If nothing else works, appeal to authority and claim the authority is the final word. Ad Verecundiam.

Franklin wrote: View Post
Let's just cut straight to Orci's response to the same question you asked, YARN.
Lets, indeed.

Franklin wrote: View Post
BobOrci: Two reasons: The RED MATTER Device is destroyed, so even if he wanted to go back in time, he can’t. Secondly, our story is not based on the linear timeline of Einstein’s General Theory of relativity upon which most movies about time travel are based (like say, BACK TO THE FUTURE, or TERMINATOR, both of which I LOVE). The idea of a fixable timeline has been a wonderful staple of sci-fi since the 50’s, but in reading about the most current thinking in theoretical physics regarding time travel (Quantum Mechanics), we learned about the speculative theories that suggest that if time travel is possible, then the act of time travel itself creates a new universe that exists in PARALLEL to the one left by the time traveler.
Orci is not a physicist. He's miles from being a physicist. He's a sci-fi writer. He has no more authority on these matters than you or I.

Lets' note a few things.

1. Relativity theory has not been overturned. It is in fact one of the most accurate and reliable physical theories ever produced. Relativity theory and Quantum Theory do not mesh well, which is why physicists have been chasing a grand theory of everything for many decades now.

2. If you want to see what scientists have to say, many would tell you that time-travel is impossible, full stop.

3. Speculative theories are just that, speculative. The Everrett/Wheeler "no-collapse" interpretation of quantum mechanics (which simply posits that the universe branches or splits every time a measurement like event occurs - which gives us a branching proliferation of universes) has been around for a half century. This isn't cutting edge speculation.

4. What is possible in Star Trek has nothing to do with what is possible in the real world. There is no such thing as Red Matter or phasers or Romulans. This is the point that really matters.

Franklin wrote: View Post
This is the preferred theory these days because it resolves the GRANDFATHER PARADOX,
The time travel is impossible view (i.e., Einstein's personal view) also resolves causal paradoxes.

Orci, however, has also claimed that the prime universe is still real and that it is still there. He brought Spock from the old universe into the new universe. He didn't do a hard reboot. Old and new are narratively connected. The old universe is not only real, but has overlapped with the new universe, and they are causally connected since events and agents from one universe have connected with the new universe.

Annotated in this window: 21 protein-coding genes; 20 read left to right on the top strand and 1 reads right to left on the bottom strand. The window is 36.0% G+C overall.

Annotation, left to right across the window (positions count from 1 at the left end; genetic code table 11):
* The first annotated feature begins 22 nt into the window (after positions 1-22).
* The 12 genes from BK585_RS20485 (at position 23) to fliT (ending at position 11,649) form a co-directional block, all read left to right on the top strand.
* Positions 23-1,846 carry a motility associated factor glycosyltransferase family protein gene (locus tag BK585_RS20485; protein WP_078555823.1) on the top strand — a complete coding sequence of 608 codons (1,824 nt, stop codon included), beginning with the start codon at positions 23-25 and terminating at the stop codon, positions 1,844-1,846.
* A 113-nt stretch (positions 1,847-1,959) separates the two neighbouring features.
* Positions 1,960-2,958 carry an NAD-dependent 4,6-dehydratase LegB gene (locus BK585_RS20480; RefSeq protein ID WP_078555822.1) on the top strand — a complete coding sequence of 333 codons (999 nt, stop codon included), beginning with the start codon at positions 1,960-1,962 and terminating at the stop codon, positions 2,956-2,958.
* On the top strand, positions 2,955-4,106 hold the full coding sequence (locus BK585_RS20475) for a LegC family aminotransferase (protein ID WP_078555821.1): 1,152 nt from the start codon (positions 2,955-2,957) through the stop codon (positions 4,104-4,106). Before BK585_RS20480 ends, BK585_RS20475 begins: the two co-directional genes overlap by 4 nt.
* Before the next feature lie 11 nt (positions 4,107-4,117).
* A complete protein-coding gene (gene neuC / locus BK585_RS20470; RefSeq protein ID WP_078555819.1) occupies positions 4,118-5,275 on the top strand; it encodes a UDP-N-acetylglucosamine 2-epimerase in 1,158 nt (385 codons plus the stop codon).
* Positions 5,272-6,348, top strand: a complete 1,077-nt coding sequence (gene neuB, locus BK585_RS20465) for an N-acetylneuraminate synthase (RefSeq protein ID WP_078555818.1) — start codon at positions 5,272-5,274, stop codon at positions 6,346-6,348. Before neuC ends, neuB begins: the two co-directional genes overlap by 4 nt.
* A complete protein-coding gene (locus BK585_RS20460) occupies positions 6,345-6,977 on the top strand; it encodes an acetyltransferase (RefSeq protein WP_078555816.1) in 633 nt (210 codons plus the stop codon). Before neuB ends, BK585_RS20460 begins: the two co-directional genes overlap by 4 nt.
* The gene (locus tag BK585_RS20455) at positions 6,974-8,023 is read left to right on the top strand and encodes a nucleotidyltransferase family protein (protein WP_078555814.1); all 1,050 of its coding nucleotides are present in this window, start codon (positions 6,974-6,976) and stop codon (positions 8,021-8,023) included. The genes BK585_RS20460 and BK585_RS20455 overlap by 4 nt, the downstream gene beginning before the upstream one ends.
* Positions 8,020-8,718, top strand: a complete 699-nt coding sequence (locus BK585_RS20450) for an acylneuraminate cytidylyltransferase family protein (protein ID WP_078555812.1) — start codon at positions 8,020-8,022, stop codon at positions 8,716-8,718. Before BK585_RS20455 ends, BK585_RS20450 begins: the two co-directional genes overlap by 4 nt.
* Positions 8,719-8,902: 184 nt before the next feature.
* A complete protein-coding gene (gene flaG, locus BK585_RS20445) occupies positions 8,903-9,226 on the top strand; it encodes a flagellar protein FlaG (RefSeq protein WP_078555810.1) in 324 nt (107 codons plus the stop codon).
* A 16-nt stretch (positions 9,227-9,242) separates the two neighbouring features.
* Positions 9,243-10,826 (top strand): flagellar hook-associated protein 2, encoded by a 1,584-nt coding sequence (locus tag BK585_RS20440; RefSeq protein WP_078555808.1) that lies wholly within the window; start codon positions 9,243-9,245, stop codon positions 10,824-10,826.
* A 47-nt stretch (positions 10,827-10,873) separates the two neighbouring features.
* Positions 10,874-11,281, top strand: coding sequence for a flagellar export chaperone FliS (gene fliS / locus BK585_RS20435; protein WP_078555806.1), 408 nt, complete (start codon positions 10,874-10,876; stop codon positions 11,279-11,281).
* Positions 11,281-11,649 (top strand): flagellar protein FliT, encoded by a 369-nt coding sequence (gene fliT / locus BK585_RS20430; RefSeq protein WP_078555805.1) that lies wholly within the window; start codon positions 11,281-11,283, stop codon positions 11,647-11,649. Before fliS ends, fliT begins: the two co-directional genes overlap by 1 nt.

You don't get to eat your cake and have it too. You don't get to do a soft reboot and use the ethos of Nimoy to confer legitimacy to the new regime, but then repudiate narrative facts that are part of that ethos.

Franklin wrote: View Post
To summarize above on the time travel issue, going back in time is the equivalent of stepping into a parallel universe, according to current speculations based on Quantum Mechanics. Starfleet and Spock, basing their decisions on this theory, would see that their is NO SUCH THING as “rectifying” the situation in a MULTIVERSE.
No, Old Spock would certainly know about sling-shotting and he would also know that it is closed-loop time travel. Seeing as how Old Spock had the secret formula for transwarp beaming, others would be inclined to respect his knowledge of the universe.

Franklin wrote: View Post
… and finally, my ace in the hole, a TEMPORAL PRIME DIRECTIVE.
I've already dealt with this one upthread. My analysis applies here too.

Franklin wrote: View Post
M'Sharak also pointed this out to you in a post. These were the rules Orci and Kurtzman operated by. In this universe, you can't do what you're asking for.
This has been dealt with upthread too.

Franklin wrote: View Post
If you don't like that answer, then you have to take it up with Orci and Kurtzman.
If I had wished to pose the question to them, I would have sent them an email. I didn't. I am, rather, asking the question of fellow Trekkies. If you don't have an answer besides that cut-and-paste, fine, stand aside then.
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Old January 13 2013, 06:50 PM   #90
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Re: So why doesn't Spock save Vulcan?

At the end of the day, it's fiction. Each individual story is going to use the elements needed to tell the story the writer wants to tell.

We can go to every single Star Trek story and go "why didn't they do this? It was done in episode 'x'!"